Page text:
# Is this an isomoprphism of groups?

• Jul 29th 2011, 11:41 AM
hmmmm
Is this an isomoprphism of groups?
G is the group of 2x2 invertible upper triangular matrices with real entries. Let H be the normal subgroup such that $a_{11}=a_{22}=1$.

If I have the following surjective homomorphism

$f:G\rightarrow (\mathbb{R}^*,\times)$

such that $f(g)=a_{11}a_{22}$.

Then by the first isomorphism theorem I have the following isomorphism:

$f:G/H\rightarrow (\mathbb{R}^*,\times)$

such that $f(\bar{g})=a_{11}a_{22}$

Is this correct?

Thanks for any help
• Jul 29th 2011, 01:08 PM
girdav
Re: Is this an isomoprphism of groups?
It's correct. M
• Jul 29th 2011, 01:09 PM
girdav
Re: Is this an isomoprphism of groups?
It's correct. Maybe you should denote by $\widetilde f$ the morphism between $G/H$ (I guess $H$ is the matrix of $G$ which have determinant $1$) and $\mathbb R^*$.
• Jul 29th 2011, 01:14 PM
hmmmm
Re: Is this an isomoprphism of groups?
yeah thanks very much, I edited it. My notation is bad, how did you put the squiggle above the f?
• Jul 29th 2011, 02:08 PM
girdav
Re: Is this an isomoprphism of groups?
Quote:

Originally Posted by hmmmm
yeah thanks very much, I edited it. My notation is bad, how did you put the squiggle above the f?

\widetilde f
• Aug 2nd 2011, 06:11 AM
topspin1617
Re: Is this an isomoprphism of groups?
Uh,

I don't think so. The kernel of that homomorphism is certainly strictly larger than $H$. What about the matrix $A= \begin{pmatrix}-1&0\\0&-1\end{pmatrix}$? Certainly $A\in G\setminus H$ but $\mathrm{det}A=1$.
• Aug 2nd 2011, 06:47 AM
hmmmm
Re: Is this an isomoprphism of groups?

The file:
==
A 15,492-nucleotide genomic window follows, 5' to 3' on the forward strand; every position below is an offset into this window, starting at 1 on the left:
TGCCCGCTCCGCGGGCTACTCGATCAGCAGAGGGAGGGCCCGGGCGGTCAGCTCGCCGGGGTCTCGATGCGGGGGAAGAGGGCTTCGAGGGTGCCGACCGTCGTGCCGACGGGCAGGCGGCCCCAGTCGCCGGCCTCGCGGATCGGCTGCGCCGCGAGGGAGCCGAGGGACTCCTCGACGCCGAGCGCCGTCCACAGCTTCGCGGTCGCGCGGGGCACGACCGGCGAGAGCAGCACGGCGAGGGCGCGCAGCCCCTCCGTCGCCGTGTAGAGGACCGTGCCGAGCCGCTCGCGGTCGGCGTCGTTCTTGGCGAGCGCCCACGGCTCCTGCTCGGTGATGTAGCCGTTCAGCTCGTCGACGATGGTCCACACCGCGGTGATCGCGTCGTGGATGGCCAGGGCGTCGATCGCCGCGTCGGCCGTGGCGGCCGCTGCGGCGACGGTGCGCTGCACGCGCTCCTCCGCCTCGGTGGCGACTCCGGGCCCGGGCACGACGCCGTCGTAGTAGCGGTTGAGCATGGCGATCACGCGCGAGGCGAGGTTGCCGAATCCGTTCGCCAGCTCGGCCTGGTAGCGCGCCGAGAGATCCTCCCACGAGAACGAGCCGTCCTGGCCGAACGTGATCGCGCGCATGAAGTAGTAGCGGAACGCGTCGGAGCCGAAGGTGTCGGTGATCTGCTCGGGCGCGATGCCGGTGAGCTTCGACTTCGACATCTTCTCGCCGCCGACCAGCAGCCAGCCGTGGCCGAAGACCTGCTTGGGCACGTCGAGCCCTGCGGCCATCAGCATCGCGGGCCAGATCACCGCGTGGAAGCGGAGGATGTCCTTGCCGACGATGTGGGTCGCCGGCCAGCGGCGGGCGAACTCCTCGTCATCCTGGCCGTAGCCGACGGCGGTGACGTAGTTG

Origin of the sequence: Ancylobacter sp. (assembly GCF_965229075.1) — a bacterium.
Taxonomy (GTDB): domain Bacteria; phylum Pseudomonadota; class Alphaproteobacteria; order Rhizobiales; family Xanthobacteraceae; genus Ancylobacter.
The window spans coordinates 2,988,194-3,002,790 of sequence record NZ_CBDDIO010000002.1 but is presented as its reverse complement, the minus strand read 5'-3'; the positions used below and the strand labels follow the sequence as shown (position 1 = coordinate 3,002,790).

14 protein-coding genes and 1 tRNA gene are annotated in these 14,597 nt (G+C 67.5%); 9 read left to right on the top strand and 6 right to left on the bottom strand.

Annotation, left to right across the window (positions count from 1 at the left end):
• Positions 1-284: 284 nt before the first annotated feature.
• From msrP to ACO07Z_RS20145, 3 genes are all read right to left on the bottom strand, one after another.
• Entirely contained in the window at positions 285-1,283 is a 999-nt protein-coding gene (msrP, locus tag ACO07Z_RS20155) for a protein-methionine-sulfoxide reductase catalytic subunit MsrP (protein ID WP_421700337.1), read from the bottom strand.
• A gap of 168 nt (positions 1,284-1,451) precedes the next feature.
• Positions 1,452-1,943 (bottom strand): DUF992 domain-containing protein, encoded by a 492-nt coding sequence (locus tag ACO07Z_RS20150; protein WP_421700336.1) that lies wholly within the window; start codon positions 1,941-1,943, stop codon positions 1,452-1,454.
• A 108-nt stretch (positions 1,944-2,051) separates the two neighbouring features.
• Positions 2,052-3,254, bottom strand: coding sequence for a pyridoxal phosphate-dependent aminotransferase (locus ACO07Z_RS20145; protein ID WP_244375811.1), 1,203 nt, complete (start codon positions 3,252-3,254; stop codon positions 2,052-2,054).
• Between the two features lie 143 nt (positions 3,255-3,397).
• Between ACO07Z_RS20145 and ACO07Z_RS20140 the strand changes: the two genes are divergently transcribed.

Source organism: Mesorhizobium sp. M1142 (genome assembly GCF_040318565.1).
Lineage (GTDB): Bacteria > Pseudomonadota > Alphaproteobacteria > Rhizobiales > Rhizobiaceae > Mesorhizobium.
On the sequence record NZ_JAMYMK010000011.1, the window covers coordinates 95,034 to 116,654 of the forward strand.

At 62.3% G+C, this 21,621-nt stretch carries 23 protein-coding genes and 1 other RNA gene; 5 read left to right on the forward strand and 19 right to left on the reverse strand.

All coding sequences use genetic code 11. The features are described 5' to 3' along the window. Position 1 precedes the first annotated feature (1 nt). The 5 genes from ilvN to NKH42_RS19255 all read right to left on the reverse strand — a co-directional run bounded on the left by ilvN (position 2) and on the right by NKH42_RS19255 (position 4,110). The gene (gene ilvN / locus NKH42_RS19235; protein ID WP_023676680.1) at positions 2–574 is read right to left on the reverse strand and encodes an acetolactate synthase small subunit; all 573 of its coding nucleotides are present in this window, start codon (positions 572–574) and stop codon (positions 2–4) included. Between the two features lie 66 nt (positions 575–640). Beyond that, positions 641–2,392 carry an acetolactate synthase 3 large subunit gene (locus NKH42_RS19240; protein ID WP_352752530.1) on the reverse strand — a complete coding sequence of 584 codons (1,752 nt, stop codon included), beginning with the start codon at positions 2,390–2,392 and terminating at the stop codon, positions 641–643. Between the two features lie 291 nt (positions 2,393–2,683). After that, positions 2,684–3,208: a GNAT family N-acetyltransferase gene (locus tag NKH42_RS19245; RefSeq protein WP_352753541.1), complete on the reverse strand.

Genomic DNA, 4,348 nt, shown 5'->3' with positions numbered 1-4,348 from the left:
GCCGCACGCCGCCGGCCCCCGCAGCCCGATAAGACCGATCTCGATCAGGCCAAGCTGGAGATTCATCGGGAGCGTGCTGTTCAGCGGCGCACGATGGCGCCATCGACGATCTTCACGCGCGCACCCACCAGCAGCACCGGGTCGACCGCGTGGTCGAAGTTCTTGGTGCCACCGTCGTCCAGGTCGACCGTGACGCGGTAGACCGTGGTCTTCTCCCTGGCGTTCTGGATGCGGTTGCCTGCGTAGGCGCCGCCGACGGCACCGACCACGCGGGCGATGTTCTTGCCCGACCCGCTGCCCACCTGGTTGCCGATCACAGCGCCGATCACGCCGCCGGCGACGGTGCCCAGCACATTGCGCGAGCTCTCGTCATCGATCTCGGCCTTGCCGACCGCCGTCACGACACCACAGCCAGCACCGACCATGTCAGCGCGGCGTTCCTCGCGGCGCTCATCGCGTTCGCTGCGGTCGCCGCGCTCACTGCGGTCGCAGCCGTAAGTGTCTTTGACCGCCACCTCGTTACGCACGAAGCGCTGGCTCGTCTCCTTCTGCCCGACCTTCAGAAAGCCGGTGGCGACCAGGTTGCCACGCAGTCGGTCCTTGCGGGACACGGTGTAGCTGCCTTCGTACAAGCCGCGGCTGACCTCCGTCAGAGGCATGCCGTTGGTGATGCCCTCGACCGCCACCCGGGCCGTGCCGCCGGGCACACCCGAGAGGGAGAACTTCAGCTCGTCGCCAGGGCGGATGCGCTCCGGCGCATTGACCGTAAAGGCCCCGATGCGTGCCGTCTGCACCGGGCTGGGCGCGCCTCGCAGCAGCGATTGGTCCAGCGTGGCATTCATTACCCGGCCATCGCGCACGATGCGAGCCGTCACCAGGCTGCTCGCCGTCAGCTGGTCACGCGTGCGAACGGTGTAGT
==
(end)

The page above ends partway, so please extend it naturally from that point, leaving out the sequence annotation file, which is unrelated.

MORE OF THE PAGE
Ah of course, in fact if $a_{22}=(a_{11})^{-1}$ then that maps to the identity.

So i have to have another map f such that $f(a_{11},a_{22})=1$ and it has to be surjective right?
• Aug 2nd 2011, 11:38 AM
hmmmm
Re: Is this an isomoprphism of groups?

Let J be the subgroup of $\mathcal{SL}_r(\mathbb{R})$ such that $a_{12}=a_{21}=0$.

Then we have a surjectrive homomorphism [\bar{f}:G\rightarrow J[/TEX] with kernel H.

So from the first isomorphism theorem we have an isomorphism:

$\widetilde{f}:G/H\rightarrow J$

thanks for any help
• Aug 2nd 2011, 12:55 PM
Drexel28
Re: Is this an isomoprphism of groups?
Quote:

Originally Posted by hmmmm

Let J be the subgroup of $\mathcal{SL}_r(\mathbb{R})$ such that $a_{12}=a_{21}=0$.

Then we have a surjectrive homomorphism [\bar{f}:G\rightarrow J[/TEX] with kernel H.

So from the first isomorphism theorem we have an isomorphism:

$\widetilde{f}:G/H\rightarrow J$

thanks for any help

What precisely are you trying to do? Find a nicer description of $G/H$? Is this a different question?
• Aug 2nd 2011, 01:41 PM
hmmmm
Re: Is this an isomoprphism of groups?
Yeah that is what I am trying to do, any help would be apperciated